The option to create black video is under the New Item button on the Project Media panel.
This panel is called different things in different versionsof the program and this button is located at various places on various versions of the program. In version 10, then panel is called Media and is on the Project tab. The New Item button is one of the buttons along the top left of the panel.
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Note: when you do use New Icon>Black Video (it's in the list with Tone & Bars, etc.), the Black Video will be created to the Stills Duration, set in Edit>Preferences>General>Still Image Duration, but don't worry about that. When on the Timeline, just click+drag on the Tail of that Black Video Clip, and extend it for the desired Duration.
Thanks for your reply, will try it out. Just out of interest I am doing this for the purpose of marking the disc at the end of the playing time (where the black section will be) in the hope of stopping it being copied. Would it work ?
I do not see how 10 mins. of Black Video will have any impact on Copy Protection, but maybe I am missing something. Can you explain how that is supposed to help with Copy Protection - something that is not really available on any burned discs, and is a special set-up for Replicated discs, at a replication house.
I had rather assumed that you have a 10 min. song, that you wanted to have play, after the screen went black, but I see that is not the intent.
Good luck, and please let us know a bit more.
for the purpose of marking the disc at the end of the playing time
If by 'marking' you mean physically damaging the disk in the black area, be very careful. If your marking leaves any rough spots they could damage the drives laser.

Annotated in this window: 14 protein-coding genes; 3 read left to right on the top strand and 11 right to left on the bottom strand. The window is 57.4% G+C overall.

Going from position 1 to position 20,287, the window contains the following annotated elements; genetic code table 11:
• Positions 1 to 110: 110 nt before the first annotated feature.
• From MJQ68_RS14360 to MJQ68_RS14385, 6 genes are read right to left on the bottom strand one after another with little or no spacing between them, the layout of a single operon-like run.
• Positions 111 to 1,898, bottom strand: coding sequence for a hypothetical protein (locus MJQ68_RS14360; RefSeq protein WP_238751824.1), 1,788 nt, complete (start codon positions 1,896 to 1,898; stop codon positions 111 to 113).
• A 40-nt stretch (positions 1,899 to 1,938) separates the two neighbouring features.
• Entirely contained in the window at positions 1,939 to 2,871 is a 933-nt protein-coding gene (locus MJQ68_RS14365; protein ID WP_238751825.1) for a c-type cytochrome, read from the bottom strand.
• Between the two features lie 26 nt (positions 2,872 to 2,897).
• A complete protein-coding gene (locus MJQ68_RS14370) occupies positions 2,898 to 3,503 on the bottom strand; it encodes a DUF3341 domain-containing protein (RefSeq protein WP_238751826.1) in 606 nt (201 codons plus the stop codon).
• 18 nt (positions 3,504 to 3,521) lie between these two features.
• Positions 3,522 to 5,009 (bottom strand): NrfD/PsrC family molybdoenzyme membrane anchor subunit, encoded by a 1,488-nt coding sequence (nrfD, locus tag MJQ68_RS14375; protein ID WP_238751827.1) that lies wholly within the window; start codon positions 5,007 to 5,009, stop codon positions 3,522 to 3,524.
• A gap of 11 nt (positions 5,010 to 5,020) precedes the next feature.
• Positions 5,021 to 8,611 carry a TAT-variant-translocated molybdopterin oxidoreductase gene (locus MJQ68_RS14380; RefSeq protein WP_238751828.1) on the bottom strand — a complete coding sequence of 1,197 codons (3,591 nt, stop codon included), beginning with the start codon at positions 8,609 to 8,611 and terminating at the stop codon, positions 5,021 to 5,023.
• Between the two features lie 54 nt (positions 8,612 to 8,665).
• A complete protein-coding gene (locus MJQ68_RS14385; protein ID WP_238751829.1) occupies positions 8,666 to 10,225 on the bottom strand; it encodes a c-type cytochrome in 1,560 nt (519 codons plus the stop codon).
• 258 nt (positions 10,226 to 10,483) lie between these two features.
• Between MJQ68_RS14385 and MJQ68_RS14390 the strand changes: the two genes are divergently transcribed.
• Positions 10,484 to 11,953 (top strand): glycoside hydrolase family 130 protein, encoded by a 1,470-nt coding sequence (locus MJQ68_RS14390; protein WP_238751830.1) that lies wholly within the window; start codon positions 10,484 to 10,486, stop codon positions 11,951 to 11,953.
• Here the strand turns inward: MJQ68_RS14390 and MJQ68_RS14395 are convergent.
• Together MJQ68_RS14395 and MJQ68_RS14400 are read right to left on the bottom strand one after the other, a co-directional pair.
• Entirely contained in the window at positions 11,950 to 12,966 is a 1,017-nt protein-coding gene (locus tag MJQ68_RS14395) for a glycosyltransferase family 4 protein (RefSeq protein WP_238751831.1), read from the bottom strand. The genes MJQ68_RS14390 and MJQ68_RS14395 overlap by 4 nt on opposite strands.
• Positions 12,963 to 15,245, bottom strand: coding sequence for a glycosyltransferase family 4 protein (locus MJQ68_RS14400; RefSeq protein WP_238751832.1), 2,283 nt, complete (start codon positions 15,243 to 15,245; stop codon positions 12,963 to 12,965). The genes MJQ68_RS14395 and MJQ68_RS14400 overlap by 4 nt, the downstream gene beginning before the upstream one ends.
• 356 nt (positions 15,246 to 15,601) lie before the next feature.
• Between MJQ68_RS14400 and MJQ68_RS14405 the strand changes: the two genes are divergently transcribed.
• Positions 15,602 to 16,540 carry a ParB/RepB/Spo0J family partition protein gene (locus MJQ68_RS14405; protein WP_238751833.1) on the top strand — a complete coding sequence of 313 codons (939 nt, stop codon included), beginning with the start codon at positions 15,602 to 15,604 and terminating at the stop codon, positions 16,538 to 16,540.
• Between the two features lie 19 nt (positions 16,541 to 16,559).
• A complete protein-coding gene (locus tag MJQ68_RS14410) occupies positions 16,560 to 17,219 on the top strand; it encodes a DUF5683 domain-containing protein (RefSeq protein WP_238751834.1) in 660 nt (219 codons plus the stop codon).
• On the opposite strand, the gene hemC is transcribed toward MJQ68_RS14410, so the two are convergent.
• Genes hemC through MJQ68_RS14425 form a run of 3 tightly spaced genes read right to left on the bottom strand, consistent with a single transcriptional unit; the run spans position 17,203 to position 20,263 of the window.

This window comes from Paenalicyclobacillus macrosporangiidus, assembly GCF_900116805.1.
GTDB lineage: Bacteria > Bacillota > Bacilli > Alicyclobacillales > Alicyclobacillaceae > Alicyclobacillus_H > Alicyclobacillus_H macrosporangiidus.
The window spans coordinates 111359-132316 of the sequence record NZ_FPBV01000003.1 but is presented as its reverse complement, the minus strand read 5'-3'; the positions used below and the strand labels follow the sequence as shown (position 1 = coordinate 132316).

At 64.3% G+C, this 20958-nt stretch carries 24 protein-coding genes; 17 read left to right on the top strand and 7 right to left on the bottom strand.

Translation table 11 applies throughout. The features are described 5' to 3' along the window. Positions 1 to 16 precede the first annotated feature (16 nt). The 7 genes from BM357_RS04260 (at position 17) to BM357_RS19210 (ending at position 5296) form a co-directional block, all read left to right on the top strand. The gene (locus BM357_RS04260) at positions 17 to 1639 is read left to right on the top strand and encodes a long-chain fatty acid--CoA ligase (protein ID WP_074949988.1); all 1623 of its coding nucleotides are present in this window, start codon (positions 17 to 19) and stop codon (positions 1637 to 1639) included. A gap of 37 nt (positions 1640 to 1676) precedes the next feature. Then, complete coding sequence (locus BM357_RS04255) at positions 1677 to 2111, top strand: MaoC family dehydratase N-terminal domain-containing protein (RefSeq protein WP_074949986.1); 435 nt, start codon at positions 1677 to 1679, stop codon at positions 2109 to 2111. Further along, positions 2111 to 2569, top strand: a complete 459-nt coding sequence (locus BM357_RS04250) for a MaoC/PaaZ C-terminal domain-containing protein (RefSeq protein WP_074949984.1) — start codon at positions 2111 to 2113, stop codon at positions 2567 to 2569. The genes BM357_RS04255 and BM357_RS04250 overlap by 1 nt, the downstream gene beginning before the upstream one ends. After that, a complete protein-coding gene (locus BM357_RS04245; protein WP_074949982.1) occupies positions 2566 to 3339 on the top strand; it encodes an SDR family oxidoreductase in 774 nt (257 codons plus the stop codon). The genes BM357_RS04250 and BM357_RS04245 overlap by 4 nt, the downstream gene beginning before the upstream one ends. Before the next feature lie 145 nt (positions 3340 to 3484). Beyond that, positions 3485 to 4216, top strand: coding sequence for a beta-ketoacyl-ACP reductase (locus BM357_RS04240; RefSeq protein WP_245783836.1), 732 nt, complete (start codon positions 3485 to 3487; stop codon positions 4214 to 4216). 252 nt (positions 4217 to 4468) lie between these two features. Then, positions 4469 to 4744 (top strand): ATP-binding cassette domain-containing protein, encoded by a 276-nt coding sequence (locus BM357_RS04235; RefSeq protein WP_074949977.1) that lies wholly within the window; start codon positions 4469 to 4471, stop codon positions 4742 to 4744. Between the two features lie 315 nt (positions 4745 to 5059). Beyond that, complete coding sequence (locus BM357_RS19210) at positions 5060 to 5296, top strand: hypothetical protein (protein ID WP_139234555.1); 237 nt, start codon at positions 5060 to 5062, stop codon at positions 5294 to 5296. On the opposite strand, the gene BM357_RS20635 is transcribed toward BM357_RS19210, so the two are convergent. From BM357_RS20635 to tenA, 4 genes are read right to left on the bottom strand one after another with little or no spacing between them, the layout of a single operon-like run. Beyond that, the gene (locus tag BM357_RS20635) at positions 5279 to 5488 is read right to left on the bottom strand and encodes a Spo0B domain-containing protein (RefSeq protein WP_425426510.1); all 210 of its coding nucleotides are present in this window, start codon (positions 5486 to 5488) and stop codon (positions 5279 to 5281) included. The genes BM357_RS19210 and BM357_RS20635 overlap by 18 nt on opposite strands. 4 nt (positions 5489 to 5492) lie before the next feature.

I also don't think it will work as a copy protection. It might trip up Windows Explorer, but utility software for disk copying will usually give the option to treat damaged sectors as blank.
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Ah, now I think that I understand what the OP was thinking of. Thanks for that Neale. I had never considered that.
I agree with the potential for messing things up badly.
I would instead add a Title at the beginning, and probably at the end, stating that the material was ©, and not to be reproduced for any purpose.
Now, in some full-featured authoring programs, one can create a Menu with that © notice (often called the "FBI Warning"), and take away the viewer's ability to skip that, or FFD through that. HOWEVER, so many users hate that lack of control, with such a passion, that I would urge any author to strongly consider doing something like that. PrE cannot take away control, can cannot do a Play First, before the Main Menu, but many other authoring apps. can. Some do allow the author to deny control of that Play First to the viewer, but the caveat remains - most people hate that, and are very passionate about that hatred.
I have read through various forums that if you add some black footage at the end of your dvd project and scratch the disk, the computer will not be able to read it all, will read it as an error and therefore not copy the disc. Although it will still be watchable.
Before I started delivering such discs, especially if the client is paying for them, I woud test, test and re-test.
I would also assemble several test DVD and BD players from ultra-cheapie bargain-basement brands/models, up to some very high-end units, and test the discs in them.
Now, I have been able to Copy some scratched discs using ImgBurn, and one of my two multi-drives - some multi-drives do better with damaged discs, than others. Those were for straight storage (not DVD-Videos), or installation discs.
Will any of your clients ever need to play the discs on a computer?
Good luck, and I would not sell a single disc, until I knew that this rather crude form of Copy Protection worked, and did not totally limit playback. Nothing worse than angry clients, holding bad DVD's, at your door.
Absolutely. It's not a commercial venture, but the disc is for a family member and I would like to keep it personal to them rather than various others wanting copies.
It,s a long story.
So will the process work? And also as nealeh mentioned could it damage the laser?
So will the process work?
I have no idea, as I have never tried it. Seems that a long time ago, I heard mention of something like that, but it WAS a long time ago, and I never followed up, as I just place a © notice on a Title at the beginning, and on the DVD case, or printed on the front of the DVD itself.
I'd go to the forum, where you saw this method mentioned, and post, asking if there any downsides, and how the folk, using it, overcame them.
Personally, I would just put a notice on the DVD to "Please Do Not Duplicate," and trust the family, but as it's a "long story," that might not be enough?
Good luck, and please update the thread, when you get some answers.